3. Budgeting and Fundraising
After developing a mission statement, the planning team can begin deciding on a budget and raising the funds necessary to build the dog park. Start by considering the park’s initial costs and maintenance. Other expenses may include:
- Grand opening event(s)
- Grass or turf
- Lawn maintenance
- Lighting and other safety procedures
- Garbage removal
- Water fountains for people and their pets
- Restroom facilities
- Permits and other legal necessities
After totaling all these factors, it’s time to begin collecting the money to make the dog park a reality. Some dog parks are community-funded, like through the local parks and recreation department or another government office. Private funds are another way to pay for the dog park. Appoint a fundraising subcommittee within the dog park coalition to organize events at local schools or restaurants.
4. Design the Park
Dog park design ideas start with finding the perfect location. Geography may play a significant role here. For example, if the park will be in an urban area, ample space might be more challenging to find. Selecting a safe, accessible and centrally located site is also vital for the park’s success. Any factor that would make the park hard to find or unwelcoming to would-be patrons will adversely affect its success.
Features for Dogs
The dog park’s goals, location and design are essential parts of planning a dog park. However, its features are arguably the most critical. Consider what amenities would benefit dogs and their owners and make the park stand out.
- Separate play areas: Since the dogs are the guests of honor at dog parks, start by addressing and meeting their needs. Imagine designing a playground for dogs with plenty of places for them to play. A large, open area with a wide entrance is essential. If the park is too small, there won’t be enough room for many dogs to roam freely. Also, having a narrow park entrance can create a nerve-wracking situation for dogs with anxiety. Nervousness can cause aggression that might create a dangerous situation. Creating areas for small and large dogs to congregate will also lead to a safer environment for all. Like-sized dogs should play in the same place. Older dogs would also benefit from playing in an area with smaller dogs. They move at a slower pace and may get hurt playing with younger or bigger dogs. Dog owners can also use smaller spaces for obedience training.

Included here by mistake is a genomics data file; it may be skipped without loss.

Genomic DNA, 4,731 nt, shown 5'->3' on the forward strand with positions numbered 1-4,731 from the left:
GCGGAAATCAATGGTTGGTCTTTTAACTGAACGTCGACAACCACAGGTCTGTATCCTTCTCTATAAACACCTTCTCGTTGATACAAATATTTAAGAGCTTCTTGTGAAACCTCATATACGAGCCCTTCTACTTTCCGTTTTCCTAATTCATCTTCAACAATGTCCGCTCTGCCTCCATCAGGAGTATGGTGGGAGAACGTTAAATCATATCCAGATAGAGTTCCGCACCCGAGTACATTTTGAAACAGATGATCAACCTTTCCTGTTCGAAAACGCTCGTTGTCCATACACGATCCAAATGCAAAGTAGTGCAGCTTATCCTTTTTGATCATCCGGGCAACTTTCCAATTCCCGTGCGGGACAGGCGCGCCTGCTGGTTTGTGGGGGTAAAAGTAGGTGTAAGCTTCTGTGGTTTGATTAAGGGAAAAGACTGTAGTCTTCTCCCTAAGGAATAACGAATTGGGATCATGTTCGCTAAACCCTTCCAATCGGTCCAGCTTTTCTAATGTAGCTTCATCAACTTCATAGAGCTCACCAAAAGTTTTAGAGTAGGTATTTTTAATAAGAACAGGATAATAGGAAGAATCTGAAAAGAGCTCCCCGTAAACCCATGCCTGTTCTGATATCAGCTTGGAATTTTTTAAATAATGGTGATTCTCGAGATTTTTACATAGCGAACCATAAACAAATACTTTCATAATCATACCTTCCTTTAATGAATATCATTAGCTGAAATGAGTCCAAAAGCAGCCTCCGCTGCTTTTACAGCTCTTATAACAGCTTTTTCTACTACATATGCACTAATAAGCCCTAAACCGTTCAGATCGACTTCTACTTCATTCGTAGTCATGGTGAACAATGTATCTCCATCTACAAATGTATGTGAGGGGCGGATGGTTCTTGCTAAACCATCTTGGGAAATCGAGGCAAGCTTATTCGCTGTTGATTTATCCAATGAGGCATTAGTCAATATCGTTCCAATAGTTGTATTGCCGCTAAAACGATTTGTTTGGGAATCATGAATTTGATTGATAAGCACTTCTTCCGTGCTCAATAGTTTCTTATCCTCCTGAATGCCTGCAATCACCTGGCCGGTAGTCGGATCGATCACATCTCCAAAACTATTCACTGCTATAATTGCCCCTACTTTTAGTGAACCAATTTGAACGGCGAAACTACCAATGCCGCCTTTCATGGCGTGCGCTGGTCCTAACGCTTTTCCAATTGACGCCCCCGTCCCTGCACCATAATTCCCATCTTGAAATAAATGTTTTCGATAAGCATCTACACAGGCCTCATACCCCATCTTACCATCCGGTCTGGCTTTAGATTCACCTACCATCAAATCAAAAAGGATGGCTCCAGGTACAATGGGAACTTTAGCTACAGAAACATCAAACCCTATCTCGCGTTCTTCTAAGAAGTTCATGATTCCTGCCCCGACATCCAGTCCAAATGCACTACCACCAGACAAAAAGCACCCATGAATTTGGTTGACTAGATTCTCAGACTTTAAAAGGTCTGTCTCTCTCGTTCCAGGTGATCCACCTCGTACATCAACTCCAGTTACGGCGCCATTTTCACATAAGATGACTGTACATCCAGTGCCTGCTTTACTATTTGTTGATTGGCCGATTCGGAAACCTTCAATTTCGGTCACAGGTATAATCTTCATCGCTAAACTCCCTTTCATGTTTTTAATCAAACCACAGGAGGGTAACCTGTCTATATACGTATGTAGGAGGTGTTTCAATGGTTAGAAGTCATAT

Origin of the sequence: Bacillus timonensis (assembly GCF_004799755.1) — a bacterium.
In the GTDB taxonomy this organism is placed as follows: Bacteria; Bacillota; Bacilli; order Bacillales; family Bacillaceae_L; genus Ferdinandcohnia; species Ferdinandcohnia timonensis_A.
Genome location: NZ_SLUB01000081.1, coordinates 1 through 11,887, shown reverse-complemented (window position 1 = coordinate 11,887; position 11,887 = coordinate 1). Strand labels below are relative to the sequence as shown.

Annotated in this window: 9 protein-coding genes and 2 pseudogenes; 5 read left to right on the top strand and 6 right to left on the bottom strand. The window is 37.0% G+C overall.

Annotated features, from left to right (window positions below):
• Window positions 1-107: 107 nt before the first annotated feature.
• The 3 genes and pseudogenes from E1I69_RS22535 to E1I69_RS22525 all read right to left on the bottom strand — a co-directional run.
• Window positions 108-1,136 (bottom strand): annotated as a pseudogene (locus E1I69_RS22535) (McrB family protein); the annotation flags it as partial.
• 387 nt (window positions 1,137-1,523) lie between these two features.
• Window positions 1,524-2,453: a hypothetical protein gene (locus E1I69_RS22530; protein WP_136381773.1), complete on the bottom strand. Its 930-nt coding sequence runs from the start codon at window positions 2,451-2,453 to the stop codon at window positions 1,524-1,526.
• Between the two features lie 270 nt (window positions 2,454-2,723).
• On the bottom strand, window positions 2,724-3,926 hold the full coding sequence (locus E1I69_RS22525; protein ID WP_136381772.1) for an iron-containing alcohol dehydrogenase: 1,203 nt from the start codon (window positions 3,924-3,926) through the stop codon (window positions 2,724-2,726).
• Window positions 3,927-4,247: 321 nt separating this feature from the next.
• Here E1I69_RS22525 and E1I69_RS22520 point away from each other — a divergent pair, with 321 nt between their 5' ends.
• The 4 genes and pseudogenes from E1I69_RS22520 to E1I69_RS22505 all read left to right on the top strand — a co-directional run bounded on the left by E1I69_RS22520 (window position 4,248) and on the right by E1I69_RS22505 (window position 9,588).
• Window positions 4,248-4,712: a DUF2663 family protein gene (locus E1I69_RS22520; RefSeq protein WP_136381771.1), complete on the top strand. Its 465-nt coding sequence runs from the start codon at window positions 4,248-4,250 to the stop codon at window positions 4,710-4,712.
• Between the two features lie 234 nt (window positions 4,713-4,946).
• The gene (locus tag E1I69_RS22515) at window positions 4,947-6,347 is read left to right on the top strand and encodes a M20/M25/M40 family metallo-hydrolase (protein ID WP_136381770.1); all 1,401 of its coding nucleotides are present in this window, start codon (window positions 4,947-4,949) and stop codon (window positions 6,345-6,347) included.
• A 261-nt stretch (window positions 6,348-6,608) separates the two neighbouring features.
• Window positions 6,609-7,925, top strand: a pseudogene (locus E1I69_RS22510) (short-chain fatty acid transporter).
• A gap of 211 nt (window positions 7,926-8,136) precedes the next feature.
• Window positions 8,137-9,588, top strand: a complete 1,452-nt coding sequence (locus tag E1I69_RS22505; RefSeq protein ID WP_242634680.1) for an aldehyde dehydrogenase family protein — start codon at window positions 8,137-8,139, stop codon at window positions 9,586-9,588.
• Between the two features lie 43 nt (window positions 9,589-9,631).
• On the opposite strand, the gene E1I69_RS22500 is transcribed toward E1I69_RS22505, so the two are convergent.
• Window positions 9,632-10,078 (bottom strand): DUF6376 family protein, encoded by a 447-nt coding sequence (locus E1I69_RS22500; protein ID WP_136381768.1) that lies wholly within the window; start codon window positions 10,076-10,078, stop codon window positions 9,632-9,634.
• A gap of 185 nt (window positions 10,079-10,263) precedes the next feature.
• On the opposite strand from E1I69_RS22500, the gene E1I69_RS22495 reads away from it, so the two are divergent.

- Play features: While exercise keeps dogs physically healthy, don’t overlook the need for mental stimulation and challenges. Including an agility park, with holes for the dogs to jump through, poles for them to jump over and other obstacles will build their skills. You might also consider adding other play features like climbing hills, toy fire hydrants and tunnels for running through.
- Drinking facilities: When dogs run, play and exercise, they might get dehydrated without drinking water sources like fountains. Running water is best, as it is less likely to harbor and grow harmful bacteria. However, if a still water source such as a pond or lake is part of the dog park design, owners should practice proper water hygiene to ensure no dogs get sick if they drink the water while swimming or getting refreshed.
- Safe plants: Greenery is a tremendous advantage of creating a dog park, especially in an urban setting. For example, trees are an essential part of dog park design. They provide shade, which dogs and people need to avoid overheating and sun damage. Your park planning needs to account for measures to protect trees from frequent urination. It’s also essential to choose animal-safe plants. Sago palm is the most commonly found plant that is harmful to dogs. The symptoms dogs can experience from consuming sago palm can cause liver damage and even death. Tulips, aloe and daises are also among some of the top harmful plants for dogs.
- Surfacing materials: For your dog park layout, natural grass is not always the best option. Grass can quickly turn into a slippery, wet, muddy mess in rainy weather. A more sustainable choice for the dog play area is a turf material that can withstand lots of wear and tear from the dogs and the elements. For walking areas, a brightly painted material similar to tennis courts is best. This material doesn’t get too hot in the summertime or in year-round warm areas.
Features for People
Even if you are building a park primarily for dogs, don’t forget to provide features for their humans! Amenities such as restrooms, drinking fountains or possibly a snack bar will keep dog owners happy and coming back. Also, an easily accessible public bulletin board makes an excellent place to post news about the dog park, fundraising opportunities and other announcements. This simple addition is an easy way to keep your community informed.